A Common Law Theory of Judicial Review: The Living Tree

Cambridge University Press (2006)
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Abstract

In this study, W. J. Waluchow argues that debates between defenders and critics of constitutional bills of rights presuppose that constitutions are more or less rigid entities. Within such a conception, constitutions aspire to establish stable, fixed points of agreement and pre-commitment, which defenders consider to be possible and desirable, while critics deem impossible and undesirable. Drawing on reflections about the nature of law, constitutions, the common law, and what it is to be a democratic representative, Waluchow urges a different theory of bills of rights that is flexible and adaptable. Adopting such a theory enables one not only to answer to critics' most serious challenges, but also to appreciate the role that a bill of rights, interpreted and enforced by unelected judges, can sensibly play in a constitutional democracy.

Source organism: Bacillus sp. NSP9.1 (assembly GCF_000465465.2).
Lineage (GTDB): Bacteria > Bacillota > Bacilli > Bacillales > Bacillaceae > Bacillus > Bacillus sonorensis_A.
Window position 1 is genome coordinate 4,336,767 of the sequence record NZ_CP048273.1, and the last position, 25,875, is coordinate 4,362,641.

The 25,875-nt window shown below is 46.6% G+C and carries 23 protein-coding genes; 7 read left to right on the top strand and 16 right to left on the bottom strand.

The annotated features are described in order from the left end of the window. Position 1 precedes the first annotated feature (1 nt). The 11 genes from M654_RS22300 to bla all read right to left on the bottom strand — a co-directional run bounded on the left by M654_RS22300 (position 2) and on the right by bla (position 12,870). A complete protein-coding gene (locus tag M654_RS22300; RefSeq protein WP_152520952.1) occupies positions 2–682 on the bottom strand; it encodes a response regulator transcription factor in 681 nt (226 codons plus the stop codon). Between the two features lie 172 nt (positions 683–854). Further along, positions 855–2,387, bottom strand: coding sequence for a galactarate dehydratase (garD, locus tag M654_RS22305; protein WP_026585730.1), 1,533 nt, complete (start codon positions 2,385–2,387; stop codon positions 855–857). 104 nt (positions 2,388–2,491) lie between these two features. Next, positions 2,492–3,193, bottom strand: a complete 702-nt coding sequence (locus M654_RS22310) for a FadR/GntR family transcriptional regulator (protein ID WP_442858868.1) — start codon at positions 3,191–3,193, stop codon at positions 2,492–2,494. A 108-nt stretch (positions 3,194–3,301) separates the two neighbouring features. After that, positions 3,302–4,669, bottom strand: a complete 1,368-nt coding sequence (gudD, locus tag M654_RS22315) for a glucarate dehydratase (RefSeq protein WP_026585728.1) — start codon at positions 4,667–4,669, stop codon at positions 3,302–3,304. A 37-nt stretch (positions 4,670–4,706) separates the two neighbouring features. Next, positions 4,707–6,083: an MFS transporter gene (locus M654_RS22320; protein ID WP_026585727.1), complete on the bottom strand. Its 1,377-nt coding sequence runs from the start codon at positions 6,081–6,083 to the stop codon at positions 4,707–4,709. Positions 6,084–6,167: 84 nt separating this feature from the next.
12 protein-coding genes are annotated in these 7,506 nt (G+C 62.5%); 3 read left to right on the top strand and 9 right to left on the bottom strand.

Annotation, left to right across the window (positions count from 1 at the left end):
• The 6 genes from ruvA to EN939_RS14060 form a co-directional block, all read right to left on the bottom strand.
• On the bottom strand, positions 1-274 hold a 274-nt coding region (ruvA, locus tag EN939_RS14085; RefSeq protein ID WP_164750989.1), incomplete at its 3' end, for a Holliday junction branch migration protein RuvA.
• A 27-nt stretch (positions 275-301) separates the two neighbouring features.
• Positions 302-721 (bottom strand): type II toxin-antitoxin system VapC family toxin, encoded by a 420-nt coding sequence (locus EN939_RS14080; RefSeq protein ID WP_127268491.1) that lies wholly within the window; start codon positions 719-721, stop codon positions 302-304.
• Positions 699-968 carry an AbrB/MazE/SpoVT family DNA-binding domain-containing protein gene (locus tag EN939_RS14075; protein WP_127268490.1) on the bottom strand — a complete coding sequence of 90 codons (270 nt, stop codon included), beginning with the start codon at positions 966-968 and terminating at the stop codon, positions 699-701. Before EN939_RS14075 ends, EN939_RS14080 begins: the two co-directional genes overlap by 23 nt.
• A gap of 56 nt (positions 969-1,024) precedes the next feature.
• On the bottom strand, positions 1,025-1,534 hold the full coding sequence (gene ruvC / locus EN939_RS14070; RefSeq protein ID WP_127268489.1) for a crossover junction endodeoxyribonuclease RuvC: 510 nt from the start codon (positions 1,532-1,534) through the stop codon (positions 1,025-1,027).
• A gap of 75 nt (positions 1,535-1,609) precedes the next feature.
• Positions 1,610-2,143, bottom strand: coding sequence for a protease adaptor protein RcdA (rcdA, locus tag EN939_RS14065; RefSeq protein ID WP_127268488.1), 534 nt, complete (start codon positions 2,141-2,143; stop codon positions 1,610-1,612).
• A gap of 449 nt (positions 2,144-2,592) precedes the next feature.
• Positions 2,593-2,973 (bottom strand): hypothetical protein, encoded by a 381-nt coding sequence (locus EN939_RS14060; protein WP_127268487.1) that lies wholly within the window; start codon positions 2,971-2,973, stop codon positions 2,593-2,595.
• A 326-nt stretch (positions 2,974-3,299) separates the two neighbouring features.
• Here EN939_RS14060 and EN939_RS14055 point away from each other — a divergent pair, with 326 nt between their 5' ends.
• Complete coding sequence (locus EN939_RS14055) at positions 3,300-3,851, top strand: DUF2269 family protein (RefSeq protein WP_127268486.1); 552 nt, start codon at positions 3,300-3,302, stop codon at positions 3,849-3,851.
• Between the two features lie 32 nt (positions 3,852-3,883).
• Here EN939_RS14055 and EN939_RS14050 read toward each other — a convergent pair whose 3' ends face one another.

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Citations of this work

Constitutionalism.Wil Waluchow - 2008 - Stanford Encyclopedia of Philosophy.
What Is Legal Philosophy?Matthew H. Kramer - 2012 - Metaphilosophy 43 (1-2):125-134.
Interpretation and coherence in legal reasoning.Julie Dickson - 2008 - Stanford Encyclopedia of Philosophy.
Judicial review.W. J. Waluchow - 2007 - Philosophy Compass 2 (2):258–266.

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